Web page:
GREENSBORO — The video is 46 seconds of a laughing, smiling and carefree Tyarra Williams.
Williams — 5-foot-5 and 120 pounds— was last seen wearing blue jeans, a black jacket, a pink shirt and a royal blue knit cap when she disappeared on Jan. 7, 2016. The then-19-year-old vanished from the Stoneybrook Apartments complex where she lived off Webster Road.
Her phone charger was still plugged into an outlet.
Strategists at the National Center for Missing and Exploited Children hope that such a short video made from her photos, with her story between the images, might draw needed attention to the four-year-old case.
The national clearinghouse for missing children and young people is trying to produce videos of as many of the people in its data bank as it can. They are eye-catching, said John Bischoff, vice president of the missing children division.
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"The posters that we distribute are so important because they help to get the images out in the community," Bischoff said. "The videos really bring our reach to a new level."
Greensboro Police said they don’t believe Williams, a 2014 graduate of Dudley High School, just walked away from her life. They also have no physical evidence of what took place and say the case remains active.
The day she went missing, Williams had registered for classes at Guilford Technical Community College and was going back with her mother the next day to pick up books. She wanted to be a teacher.
Williams' family and friends have also kept up a Facebook page that has more than 20,000 followers and recently posted the video.
"We will never give in to the despair, we will always stay in prayer and fight for what belongs to us. #findtyarra Signed a rant from a hopeful praying mother."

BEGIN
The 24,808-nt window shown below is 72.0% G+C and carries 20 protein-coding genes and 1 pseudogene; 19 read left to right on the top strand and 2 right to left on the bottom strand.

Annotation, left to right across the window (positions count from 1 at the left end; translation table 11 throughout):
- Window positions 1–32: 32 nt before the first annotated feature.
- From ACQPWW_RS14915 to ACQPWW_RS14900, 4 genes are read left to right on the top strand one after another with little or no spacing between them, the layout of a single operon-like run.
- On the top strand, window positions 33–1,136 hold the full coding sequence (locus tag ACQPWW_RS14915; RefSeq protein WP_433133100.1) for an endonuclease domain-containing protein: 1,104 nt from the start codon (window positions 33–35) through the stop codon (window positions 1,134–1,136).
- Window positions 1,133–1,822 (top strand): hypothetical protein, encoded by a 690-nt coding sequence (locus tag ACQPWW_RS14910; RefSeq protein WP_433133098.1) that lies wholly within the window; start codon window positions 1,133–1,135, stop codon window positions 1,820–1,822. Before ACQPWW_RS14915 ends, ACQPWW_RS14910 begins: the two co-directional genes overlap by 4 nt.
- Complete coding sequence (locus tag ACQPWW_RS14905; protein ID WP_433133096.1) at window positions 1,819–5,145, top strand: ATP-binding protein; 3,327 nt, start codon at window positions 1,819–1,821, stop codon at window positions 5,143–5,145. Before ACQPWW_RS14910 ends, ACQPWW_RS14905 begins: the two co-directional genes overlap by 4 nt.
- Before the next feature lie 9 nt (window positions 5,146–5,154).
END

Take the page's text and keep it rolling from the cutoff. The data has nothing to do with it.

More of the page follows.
Danielle Williams wrote this on Jan. 7, 2020, another anniversary of her daughter's disappearance.
The case has touched people like Angel in Wisconsin.
"Watching Tyarra's episode now on Disappeared," the woman wrote on the Facebook page. "My heart breaking you and.I couldn't event imagine... I have a 19 year old daughter and I just can't. Praying your baby is found safe and healthy."
Williams, who didn’t drive, had just helped her mother take down their Christmas tree and said she was going to meet a friend in the complex when she disappeared.
Through a GPS feature on Williams' cellphone, police determined that she caught up with the friend and appeared to be headed home on foot when she vanished.
Police say they have no updates in the case.
The summer after Williams vanished, investigators spent a weekend following a lead about a "missing girl" being held in a basement.
That didn’t pan out. Neither did many other leads.
Williams was among three young girls missing in Greensboro that January, with people questioning whether they might be related.
Two were located days later and police determined the cases were unrelated.
But hope remains. Someone out there still may be able to help.
The video has the potential to reach millions of people globally.
"There’s a chance that child comes home safe," Bischoff said of others who were found, including Jaycee Dugard, who was found 18 years after she was kidnapped. "We’ve seen it before."